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STEPHEN’S REPORT: Alabama in the Senior Bowl

It’s been an intense week of practice, but Saturday marks the first audition to the National Football League for many seniors. Mobile, Ala, will be packed for the 2015 Reese’s Senior Bowl inside Ladd-Pebbles Stadium. NFL Network will air the contest at 3pm CT. Four Alabama players will participate, as each one looks to improve its draft stock.

FB Jalston Fowler (6-1/264 pounds)

Jalston Fowler was one of Alabama’s best all-around players. He is an exceptional blocker, runner and pass catcher. Fowler ended his career with 738 rushing yards and five touchdowns. He’s totaled seven touchdown receptions in the last two seasons (2013, 2014).

Fowler excels at setting edges in the run game. He guided Alabama’s backs to 206.6 yards per game and 35 touchdowns in 2014. Size was one thing Fowler was concerned about after the season. He went on a vegetable diet and dropped six pounds.

Fowler has assured NFL scouts that he will be able to run the ball more at the next level. Senior Bowl executive director Phil Savage had some high praise for the former Alabama fullback.

“Jalston is a general manager’s dream because he saves you a roster spot,” Savage said to Tuscaloosa News. “I think he can go as high as the third round, I really do, which is a little bit unusual. Most of these top fullbacks go somewhere in that fourth round neighborhood, but I think he is going to be that valuable.”

OG Arie Kouandjio (6-5/318 pounds)

His brother, Cyrus, was a better pass protector, but Arie Kouandjio has smooth footwork and is a potent run blocker. Koaundjio’s long arms (34 ¾”) and wingspan (84 ½”) helps him create leverage at the line of scrimmage and open up running lanes. T.J. Yeldon and Derrick Henry both neared 1,000 yards rushing with Kouandjio leading the way.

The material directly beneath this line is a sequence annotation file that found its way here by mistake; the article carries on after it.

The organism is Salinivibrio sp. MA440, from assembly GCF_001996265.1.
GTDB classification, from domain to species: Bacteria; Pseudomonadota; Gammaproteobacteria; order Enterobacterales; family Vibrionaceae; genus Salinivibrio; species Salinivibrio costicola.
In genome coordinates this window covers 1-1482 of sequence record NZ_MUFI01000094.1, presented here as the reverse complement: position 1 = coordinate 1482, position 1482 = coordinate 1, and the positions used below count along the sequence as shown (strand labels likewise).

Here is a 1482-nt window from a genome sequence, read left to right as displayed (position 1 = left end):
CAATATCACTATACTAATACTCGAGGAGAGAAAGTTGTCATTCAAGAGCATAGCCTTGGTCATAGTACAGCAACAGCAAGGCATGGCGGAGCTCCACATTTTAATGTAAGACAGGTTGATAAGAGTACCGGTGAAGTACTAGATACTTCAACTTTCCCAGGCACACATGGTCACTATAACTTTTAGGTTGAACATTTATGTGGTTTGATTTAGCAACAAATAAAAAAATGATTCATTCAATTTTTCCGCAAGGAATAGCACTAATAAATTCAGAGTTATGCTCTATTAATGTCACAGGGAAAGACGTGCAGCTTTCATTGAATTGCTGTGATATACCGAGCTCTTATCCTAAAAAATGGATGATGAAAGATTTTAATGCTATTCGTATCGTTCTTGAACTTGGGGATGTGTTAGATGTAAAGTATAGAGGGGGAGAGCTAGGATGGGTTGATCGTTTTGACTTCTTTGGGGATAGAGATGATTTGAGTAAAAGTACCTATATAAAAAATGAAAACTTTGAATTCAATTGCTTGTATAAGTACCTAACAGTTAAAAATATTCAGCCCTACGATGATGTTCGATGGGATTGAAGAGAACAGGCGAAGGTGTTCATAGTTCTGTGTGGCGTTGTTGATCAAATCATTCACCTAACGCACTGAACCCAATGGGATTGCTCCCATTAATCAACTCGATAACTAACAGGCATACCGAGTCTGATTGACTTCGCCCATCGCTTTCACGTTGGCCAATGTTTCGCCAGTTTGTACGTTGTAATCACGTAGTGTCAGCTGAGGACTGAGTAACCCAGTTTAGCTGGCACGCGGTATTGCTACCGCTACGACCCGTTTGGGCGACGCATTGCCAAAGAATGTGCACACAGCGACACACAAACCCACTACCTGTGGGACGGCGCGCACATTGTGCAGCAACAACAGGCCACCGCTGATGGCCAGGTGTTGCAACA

He improved in 2014 as a pass protector. Koaundjio came off the ball quickly, and shielded defensive linemen away from the quarterback.  Arie will get a lot of comparisons to Cyrus, but many NFL analysts have said that Arie looks a lot better than Cyrus at this point of the process. has given Kouandjio a second-round grade.

OT Austin Shepherd (6-5/320 pounds)

Austin Shepherd was a stud at right tackle for Alabama. He was stationed there for two seasons and became a consistent offensive lineman. Shepherd started all 13 games in 2013 and didn’t allow a sack in the regular season. He’s taking reps at right tackle throughout senior bowl preparations, but Tuesday’s practice saw him at guard.

“When you are at tackle, you are by yourself,” Shepherd said to’s Michael Casagrande. “You’re in a wide open space and you kinda control yourself. When you’re at guard, you’re in a little box. You pretty much have bumpers on each side of you.”

Shepherd was a part of an offensive line that helped Alabama average 36.9 points and 484.5 yards in 2014. and both have Shepherd listed as a tackle.

QB Blake Sims (6-0/223 pounds)

Blake Sims had a rough outing Tuesday, but rebounded Wednesday. He regained focus and placed balls in the right spots. Sims’s arm strength was huge on a lot of slant routes. He hit receivers in stride and threw the ball well on the run. Sims completed 64.8 percent of his passes for 3,487 yards, 28 touchdowns and 10 interceptions in 2014.

Drew Brees and Russell Wilson both defied stature to become successful NFL quarterbacks. Sims looks to do the same thing. Jacksonville Jaguars head coach Gus Bradley was one of few people that enjoyed watching Sims at Wednesday’s practice.

“Sims has put his natural leadership ability to display throughout the week of practices, which should work to Sims’s advantage throughout the draft process,” Bradley said.

Sims must improve his arm strength on passes toward the sidelines. He tends to short hop throws along the hash marks. Sims is making strides, but still has a ways to go. tabs him as a sixth-seventh round draft pick.

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Stephen Smith is a 2015 graduate of the University of Alabama. He is a senior writer and reporter for Touchdown Alabama Magazine. He has covered Alabama football for 10+ years and his knowledge and coverage of the Crimson Tide's program have made him among the most respected journalist in his field. Smith has been featured on ESPN and several other marquee outlets as an analyst.

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